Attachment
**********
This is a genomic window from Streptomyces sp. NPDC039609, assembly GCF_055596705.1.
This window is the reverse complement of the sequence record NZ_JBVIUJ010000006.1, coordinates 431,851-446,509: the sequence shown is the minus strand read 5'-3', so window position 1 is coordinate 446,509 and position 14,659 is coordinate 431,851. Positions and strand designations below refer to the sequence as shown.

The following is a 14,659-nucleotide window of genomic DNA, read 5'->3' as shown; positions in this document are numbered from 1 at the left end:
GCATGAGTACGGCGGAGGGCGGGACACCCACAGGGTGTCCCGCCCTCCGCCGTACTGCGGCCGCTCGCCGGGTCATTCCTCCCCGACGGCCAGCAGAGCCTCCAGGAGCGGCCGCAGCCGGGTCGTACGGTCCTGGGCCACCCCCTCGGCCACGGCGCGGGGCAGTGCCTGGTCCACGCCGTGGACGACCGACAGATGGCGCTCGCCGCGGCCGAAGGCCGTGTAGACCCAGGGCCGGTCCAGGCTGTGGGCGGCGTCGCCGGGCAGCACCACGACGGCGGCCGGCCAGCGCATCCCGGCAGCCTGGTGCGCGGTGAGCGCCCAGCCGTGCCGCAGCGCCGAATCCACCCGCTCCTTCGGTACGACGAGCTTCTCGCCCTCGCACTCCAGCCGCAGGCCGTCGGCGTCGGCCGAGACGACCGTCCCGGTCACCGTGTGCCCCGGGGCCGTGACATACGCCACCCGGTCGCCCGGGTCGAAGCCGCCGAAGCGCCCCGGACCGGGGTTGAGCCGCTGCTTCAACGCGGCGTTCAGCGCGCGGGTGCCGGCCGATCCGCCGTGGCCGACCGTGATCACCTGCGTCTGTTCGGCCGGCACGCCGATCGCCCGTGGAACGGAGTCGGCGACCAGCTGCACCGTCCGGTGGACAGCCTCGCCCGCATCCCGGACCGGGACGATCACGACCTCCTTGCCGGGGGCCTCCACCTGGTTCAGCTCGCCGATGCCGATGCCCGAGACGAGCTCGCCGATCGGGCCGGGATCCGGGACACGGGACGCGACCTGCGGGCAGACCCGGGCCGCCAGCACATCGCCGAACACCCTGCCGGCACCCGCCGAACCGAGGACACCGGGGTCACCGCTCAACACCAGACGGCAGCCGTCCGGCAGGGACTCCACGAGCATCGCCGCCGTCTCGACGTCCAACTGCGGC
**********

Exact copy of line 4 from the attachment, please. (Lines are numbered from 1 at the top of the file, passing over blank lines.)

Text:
GCATGAGTACGGCGGAGGGCGGGACACCCACAGGGTGTCCCGCCCTCCGCCGTACTGCGGCCGCTCGCCGGGTCATTCCTCCCCGACGGCCAGCAGAGCCTCCAGGAGCGGCCGCAGCCGGGTCGTACGGTCCTGGGCCACCCCCTCGGCCACGGCGCGGGGCAGTGCCTGGTCCACGCCGTGGACGACCGACAGATGGCGCTCGCCGCGGCCGAAGGCCGTGTAGACCCAGGGCCGGTCCAGGCTGTGGGCGGCGTCGCCGGGCAGCACCACGACGGCGGCCGGCCAGCGCATCCCGGCAGCCTGGTGCGCGGTGAGCGCCCAGCCGTGCCGCAGCGCCGAATCCACCCGCTCCTTCGGTACGACGAGCTTCTCGCCCTCGCACTCCAGCCGCAGGCCGTCGGCGTCGGCCGAGACGACCGTCCCGGTCACCGTGTGCCCCGGGGCCGTGACATACGCCACCCGGTCGCCCGGGTCGAAGCCGCCGAAGCGCCCCGGACCGGGGTTGAGCCGCTGCTTCAACGCGGCGTTCAGCGCGCGGGTGCCGGCCGATCCGCCGTGGCCGACCGTGATCACCTGCGTCTGTTCGGCCGGCACGCCGATCGCCCGTGGAACGGAGTCGGCGACCAGCTGCACCGTCCGGTGGACAGCCTCGCCCGCATCCCGGACCGGGACGATCACGACCTCCTTGCCGGGGGCCTCCACCTGGTTCAGCTCGCCGATGCCGATGCCCGAGACGAGCTCGCCGATCGGGCCGGGATCCGGGACACGGGACGCGACCTGCGGGCAGACCCGGGCCGCCAGCACATCGCCGAACACCCTGCCGGCACCCGCCGAACCGAGGACACCGGGGTCACCGCTCAACACCAGACGGCAGCCGTCCGGCAGGGACTCCACGAGCATCGCCGCCGTCTCGACGTCCAACTGCGGC